Difference between Imply and Infer

December 20, 2016 by Editorial Team

Let’s start by taking a look at this statement:

  • My parents have been vegans for 40 years, so they were really shocked when they found out that I eat meat. Well, they did not exactly say they are upset, but the letter they sent me this morning implied/inferred that they are.

The last statement in the example above lets you choose between “implied” and “inferred.” A lot of you may be able to pinpoint the correct word to use right away, but others may have a difficult time telling the difference between the two. The words “imply” and “infer” are actually opposites, but are easily mistakenly interchanged. If you are one of those who think both mean the same thing, then this article is for you.

Definitions

The word “imply” originates from an old French term which means “to enfold.” It is a verb which means “to indirectly suggest an idea.” When a message is “implied,” the speaker’s idea is buried in his actual statement. To better explain this, let us take a look at some examples below:

  1. When my mum said my boyfriend and I are like peanut butter and ketchup, she implied that she did not like him, because we are just so different.
  2. Barney’s email implied that the management declined Ted’s proposal. Ted is his best pal, so it was difficult for Barney to break it to him.
  3. The author did not say it, but page 78 implies that Robin moved to Japan after the breakup.

On the other hand, the word “infer” is derived from a Latin term that means “to bring in.” It is a verb which means “to conclude or to figure.” When a listener “infers,” he creates his own interpretation of the message; specifically, one that is not directly mentioned in the speaker’s statement. Let’s see some examples below:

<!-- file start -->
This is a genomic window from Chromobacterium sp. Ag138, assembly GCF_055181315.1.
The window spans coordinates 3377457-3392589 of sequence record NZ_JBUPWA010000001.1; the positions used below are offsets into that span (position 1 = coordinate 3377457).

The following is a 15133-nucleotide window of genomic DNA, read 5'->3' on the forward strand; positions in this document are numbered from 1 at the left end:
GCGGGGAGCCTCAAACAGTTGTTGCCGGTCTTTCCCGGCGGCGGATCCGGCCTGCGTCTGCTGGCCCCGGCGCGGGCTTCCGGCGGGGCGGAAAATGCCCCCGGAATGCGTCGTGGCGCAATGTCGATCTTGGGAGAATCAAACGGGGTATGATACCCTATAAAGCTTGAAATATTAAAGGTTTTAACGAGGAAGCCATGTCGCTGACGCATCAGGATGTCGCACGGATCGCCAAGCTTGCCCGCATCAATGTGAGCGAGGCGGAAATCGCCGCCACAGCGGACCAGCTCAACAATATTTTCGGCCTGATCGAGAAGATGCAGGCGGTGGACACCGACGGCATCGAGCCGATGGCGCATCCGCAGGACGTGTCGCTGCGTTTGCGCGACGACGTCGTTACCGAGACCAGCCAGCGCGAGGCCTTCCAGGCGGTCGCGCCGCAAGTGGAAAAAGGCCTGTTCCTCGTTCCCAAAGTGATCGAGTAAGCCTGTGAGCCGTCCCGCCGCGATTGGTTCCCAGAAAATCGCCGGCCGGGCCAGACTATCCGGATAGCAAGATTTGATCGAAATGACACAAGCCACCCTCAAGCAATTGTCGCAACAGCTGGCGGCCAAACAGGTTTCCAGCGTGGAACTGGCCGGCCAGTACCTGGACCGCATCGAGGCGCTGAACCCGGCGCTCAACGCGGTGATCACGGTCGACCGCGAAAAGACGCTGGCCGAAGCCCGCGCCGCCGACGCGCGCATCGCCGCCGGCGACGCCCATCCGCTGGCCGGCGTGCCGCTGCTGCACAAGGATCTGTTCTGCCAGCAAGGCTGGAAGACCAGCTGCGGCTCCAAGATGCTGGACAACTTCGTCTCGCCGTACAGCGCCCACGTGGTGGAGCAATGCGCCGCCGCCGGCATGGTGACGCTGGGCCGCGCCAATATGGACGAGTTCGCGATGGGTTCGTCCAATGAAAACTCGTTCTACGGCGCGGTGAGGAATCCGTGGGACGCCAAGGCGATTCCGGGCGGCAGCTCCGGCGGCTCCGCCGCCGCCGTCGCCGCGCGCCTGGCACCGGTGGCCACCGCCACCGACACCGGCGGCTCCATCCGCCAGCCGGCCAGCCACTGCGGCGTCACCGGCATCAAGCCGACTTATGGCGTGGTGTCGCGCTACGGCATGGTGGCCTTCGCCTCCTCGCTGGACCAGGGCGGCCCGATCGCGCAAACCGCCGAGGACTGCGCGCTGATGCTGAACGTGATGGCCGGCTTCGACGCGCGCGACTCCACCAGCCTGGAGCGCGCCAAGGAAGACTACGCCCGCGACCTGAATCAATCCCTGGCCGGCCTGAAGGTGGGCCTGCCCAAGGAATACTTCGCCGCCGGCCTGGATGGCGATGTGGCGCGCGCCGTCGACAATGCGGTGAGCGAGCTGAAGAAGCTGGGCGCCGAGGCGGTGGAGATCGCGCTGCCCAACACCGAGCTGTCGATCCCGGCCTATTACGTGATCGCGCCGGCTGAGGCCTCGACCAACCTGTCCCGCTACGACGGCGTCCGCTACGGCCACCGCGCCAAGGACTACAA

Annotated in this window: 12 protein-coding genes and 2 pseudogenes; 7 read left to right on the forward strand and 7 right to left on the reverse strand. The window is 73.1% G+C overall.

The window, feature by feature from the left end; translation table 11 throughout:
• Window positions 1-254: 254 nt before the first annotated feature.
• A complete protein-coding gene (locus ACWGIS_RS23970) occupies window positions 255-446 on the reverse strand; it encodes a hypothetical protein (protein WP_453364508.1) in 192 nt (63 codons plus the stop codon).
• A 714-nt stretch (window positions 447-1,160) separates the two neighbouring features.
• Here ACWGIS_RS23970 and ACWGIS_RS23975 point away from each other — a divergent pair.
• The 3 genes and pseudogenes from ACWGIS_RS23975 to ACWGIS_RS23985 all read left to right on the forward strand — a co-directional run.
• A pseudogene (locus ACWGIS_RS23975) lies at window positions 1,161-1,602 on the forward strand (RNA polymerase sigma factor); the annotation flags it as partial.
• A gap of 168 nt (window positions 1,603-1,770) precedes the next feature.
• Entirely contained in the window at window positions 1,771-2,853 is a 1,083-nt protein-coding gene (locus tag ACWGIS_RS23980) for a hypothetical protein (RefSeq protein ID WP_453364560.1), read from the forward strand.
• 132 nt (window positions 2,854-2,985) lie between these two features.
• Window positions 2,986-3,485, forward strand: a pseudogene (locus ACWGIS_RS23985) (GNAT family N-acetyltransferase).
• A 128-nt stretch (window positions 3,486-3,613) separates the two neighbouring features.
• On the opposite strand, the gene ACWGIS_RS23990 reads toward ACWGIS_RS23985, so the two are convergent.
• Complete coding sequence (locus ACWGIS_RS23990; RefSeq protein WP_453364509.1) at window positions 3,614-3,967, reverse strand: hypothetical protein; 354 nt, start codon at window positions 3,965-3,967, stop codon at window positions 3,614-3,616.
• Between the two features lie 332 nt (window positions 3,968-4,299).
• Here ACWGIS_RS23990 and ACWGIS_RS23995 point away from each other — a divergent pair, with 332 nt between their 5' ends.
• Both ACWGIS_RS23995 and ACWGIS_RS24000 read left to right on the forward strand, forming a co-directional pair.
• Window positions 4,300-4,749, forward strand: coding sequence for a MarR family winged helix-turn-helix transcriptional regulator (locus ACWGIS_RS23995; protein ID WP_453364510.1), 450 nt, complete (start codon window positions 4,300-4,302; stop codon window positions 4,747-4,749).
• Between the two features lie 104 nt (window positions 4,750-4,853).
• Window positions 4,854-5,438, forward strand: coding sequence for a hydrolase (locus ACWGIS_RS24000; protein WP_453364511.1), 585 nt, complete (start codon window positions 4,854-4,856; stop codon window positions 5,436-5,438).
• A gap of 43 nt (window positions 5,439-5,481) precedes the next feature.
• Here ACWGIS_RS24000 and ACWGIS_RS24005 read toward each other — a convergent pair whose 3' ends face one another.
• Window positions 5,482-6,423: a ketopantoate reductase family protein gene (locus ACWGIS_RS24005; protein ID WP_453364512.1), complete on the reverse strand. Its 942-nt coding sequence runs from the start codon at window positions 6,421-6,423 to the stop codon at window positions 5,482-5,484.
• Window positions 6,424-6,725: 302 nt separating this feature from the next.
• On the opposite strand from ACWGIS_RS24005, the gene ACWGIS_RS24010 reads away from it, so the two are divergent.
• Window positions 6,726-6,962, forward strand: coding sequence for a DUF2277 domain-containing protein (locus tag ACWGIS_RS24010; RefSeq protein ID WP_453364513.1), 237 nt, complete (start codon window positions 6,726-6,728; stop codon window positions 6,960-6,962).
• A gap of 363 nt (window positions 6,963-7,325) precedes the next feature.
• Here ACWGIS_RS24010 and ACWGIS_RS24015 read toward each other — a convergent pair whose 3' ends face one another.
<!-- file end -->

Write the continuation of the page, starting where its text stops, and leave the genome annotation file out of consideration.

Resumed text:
1. When Betty said no to Archie’s invitation, he inferred that she was still mad at him.
  2. Looking at Sabrina’s sales report, we can infer that our customers liked the old product formulation better.
  3. They were kind of comfortable around each other, so I inferred they had met before the acquaintance party.

Comparison

To imply means to indirectly say something, or to hide the real message in the statement, while to infer means to guess, or to figure out the speaker’s real message. The listener infers, while the speaker implies.

Comparison Chart

ImplyInfer
Means to indirectly say something; an implied message means it is hidden and the speaker did not explicitly say itMeans to guess, to deduce, or to figure out the message of the speaker
Done by the speakerDone by the listener